Consequently, I designed the Eagle I, the Fox .19 and 25 bushing motors, and modified the crankcase for the .36RC. These motors used the conventional single bypass design. The Eagle I was a pretty good market success, and over the next few years we sold about 35,000 of these. The .25 was also a good seller for quite a few years. However, the .19 didn’t seem to sell quite so well, even though it really was a strong performer.
About this time in my life I began getting tired quickly. I can remember waking up in bed one morning and telling my wife that if this is what it was like to get old, I am not sure that I wanted to. However, as it turned out, a flight physical picked up my diabetes. I was quite unhappy because I had gone to three different medical doctors to find out why I felt so lousy, and all three in essence said, “You have some sort of a virus, and some of them are pretty rough.”
For a year or so I tried to diet and control my diabetes in such a way that I could retain my flight physical. However, it was a lost cause. Without insulin I was always cold, always tired, and felt so lousy that I didn’t fell like flying the airplane anyway. So, I started on the insulin and sold the airplane.
The day I sold the airplane it was like a funeral around the house, as you can well imagine. It turned out that not only did I have diabetes, but I was beginning to have rather serious heart pains. Shortly afterward, I went to the hospital for a heart bypass operation (then, it was a relatively new surgery). After the heart bypass operation and with a reasonable amount of insulin, I felt great again. So, I got back to the business of trying to build better model airplane motors.
In an effort to buy into schnuerle porting technology quickly, so to speak, I had bought the assets of the Roselle and Fry venture. I had thought that Jack Fry wanted to be in the model engine business so bad that he would put forth the effort to make it work. I financed a small shop where he could pursue his RAF motor. Unfortunately, he just wanted to play, and I could see nothing forthcoming. I called the shop every day in mid morning and mid afternoon for two consecutive weeks, and never once got an answer. Then I knew I had to close down the operation.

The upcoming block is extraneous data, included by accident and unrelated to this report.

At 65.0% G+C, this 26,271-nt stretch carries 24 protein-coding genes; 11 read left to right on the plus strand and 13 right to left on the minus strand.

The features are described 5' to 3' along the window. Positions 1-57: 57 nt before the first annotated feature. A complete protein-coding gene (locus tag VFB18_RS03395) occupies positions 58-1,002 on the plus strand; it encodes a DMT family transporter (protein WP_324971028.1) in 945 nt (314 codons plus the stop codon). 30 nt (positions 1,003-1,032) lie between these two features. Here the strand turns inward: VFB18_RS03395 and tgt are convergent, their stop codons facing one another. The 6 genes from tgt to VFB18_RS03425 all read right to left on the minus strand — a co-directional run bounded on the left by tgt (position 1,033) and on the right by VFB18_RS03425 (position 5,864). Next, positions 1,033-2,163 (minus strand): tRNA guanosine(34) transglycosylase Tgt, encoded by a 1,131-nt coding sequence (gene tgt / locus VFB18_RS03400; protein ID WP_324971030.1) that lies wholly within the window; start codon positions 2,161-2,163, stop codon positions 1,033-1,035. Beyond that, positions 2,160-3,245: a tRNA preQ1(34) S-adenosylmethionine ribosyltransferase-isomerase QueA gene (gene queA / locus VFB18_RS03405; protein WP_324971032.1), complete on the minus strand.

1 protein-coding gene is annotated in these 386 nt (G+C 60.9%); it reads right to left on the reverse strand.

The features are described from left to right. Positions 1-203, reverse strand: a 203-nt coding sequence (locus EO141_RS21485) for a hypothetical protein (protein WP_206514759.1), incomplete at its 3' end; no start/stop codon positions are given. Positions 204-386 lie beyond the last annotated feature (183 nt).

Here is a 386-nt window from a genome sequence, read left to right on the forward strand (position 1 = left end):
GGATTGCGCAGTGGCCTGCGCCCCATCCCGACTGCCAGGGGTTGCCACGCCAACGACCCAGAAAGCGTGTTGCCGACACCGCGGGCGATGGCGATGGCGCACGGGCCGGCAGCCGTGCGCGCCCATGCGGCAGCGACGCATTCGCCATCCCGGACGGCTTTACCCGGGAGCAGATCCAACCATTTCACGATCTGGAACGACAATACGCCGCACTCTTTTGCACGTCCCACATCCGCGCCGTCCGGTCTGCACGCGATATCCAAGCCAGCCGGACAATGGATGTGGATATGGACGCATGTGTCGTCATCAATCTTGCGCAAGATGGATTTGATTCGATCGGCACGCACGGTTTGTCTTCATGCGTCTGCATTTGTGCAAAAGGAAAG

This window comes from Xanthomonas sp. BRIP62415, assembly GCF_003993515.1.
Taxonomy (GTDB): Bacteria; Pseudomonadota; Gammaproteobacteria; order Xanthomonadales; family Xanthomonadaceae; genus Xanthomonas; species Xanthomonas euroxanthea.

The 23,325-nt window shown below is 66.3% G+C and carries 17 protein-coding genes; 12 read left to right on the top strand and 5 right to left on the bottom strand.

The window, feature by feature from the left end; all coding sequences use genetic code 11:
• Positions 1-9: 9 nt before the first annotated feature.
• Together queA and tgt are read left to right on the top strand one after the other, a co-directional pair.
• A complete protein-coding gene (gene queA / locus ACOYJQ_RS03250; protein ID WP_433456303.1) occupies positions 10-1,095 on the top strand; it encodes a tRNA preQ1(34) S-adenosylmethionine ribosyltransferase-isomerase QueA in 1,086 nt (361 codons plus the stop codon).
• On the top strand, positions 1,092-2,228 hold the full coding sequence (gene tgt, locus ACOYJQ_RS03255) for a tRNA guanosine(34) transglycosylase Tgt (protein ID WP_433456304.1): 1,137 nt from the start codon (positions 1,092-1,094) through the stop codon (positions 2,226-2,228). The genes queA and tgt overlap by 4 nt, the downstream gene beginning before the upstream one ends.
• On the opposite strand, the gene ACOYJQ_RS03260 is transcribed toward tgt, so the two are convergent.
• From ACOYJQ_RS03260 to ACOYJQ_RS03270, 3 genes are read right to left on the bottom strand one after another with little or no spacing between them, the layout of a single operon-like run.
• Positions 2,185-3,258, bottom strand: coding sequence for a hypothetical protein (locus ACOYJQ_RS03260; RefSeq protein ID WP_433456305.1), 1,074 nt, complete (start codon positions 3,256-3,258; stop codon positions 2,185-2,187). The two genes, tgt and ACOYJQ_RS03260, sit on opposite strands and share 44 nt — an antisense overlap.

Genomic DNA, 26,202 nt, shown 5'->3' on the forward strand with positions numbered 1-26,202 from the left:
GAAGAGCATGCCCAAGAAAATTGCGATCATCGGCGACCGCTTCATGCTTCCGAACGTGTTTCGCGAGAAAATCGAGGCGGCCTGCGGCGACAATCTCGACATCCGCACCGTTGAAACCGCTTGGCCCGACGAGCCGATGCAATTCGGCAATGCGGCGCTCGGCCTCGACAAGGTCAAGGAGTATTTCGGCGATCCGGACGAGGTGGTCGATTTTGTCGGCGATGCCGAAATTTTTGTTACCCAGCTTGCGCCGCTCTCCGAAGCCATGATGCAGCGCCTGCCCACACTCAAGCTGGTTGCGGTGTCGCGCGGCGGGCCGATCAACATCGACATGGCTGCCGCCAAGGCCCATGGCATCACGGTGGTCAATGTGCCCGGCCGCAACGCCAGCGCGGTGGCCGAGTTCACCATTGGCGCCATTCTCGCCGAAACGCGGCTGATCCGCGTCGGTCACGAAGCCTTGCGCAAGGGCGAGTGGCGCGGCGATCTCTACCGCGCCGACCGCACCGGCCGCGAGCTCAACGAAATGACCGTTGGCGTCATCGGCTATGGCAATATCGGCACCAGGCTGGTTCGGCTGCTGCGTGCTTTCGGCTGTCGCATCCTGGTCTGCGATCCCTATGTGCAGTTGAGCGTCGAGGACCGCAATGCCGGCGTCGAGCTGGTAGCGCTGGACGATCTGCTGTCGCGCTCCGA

I went up there and we loaded the few pieces of equipment and the parts in a trailer and sent them back to Fort Smith. The thing was little bit messy, because Jack had borrowed some money and charged it against the corporation, even though I had set up a bank account. It was specifically stated that he should not be able to borrow money. At any rate, it cost me a few dollars, but we got that unraveled.
By this time, however, I had experimented enough with other brands of schnuerle motors, and saw that it was too late to make any money off the RAF. This was the second time I talked myself into a business deal with someone who was failing. First with Berkley and Effinger, and now with the RAF promotion. I guess the best advice that I could give anybody thinking of going into business is if you can’t build it yourself, don’t. Very seldom when you buy a business does it go as well as it appears.
When I was running the military parts, I got a good taste of what a really good production line can do. With relatively short runs of model airplane production parts, it seems that one was never able to get the line refined the way you would want it.
I was dreaming of something where I would have a bigger market than the model airplane motors, and a bicycle motor looked like the end of the rainbow. About 1979, I started working on a bicycle motor design in earnest. It took several years, but I eventually came up with a motor that I felt was far superior to anything on the market. It really worked well.
I started trying to sell the bicycle motor in earnest. I learned that the U.S. Department of Transportation was pushing a set of laws labeled the Anti-Moped Laws. While this was not a federal law, it was pushed by the Department of Transportation, and eventually all fifty states passed this law. Basically, the law stated that powered vehicles under 50CC were no longer exempt from licensing or registration laws, and they were required to have a lot of safety equipment. Basically, this said that my primary market, the kids from nine to fourteen years old, could not use our product on the public streets. They would have to be old enough to get an automobile drivers license. Furthermore, even if the bicycle only had a Cox .020 mounted on the handlebar, the bicycle would have to be equipped with turn signals, roll bars, windshield or face shield, lights, and enough other junk so that the thing would probably weigh another fifty pounds.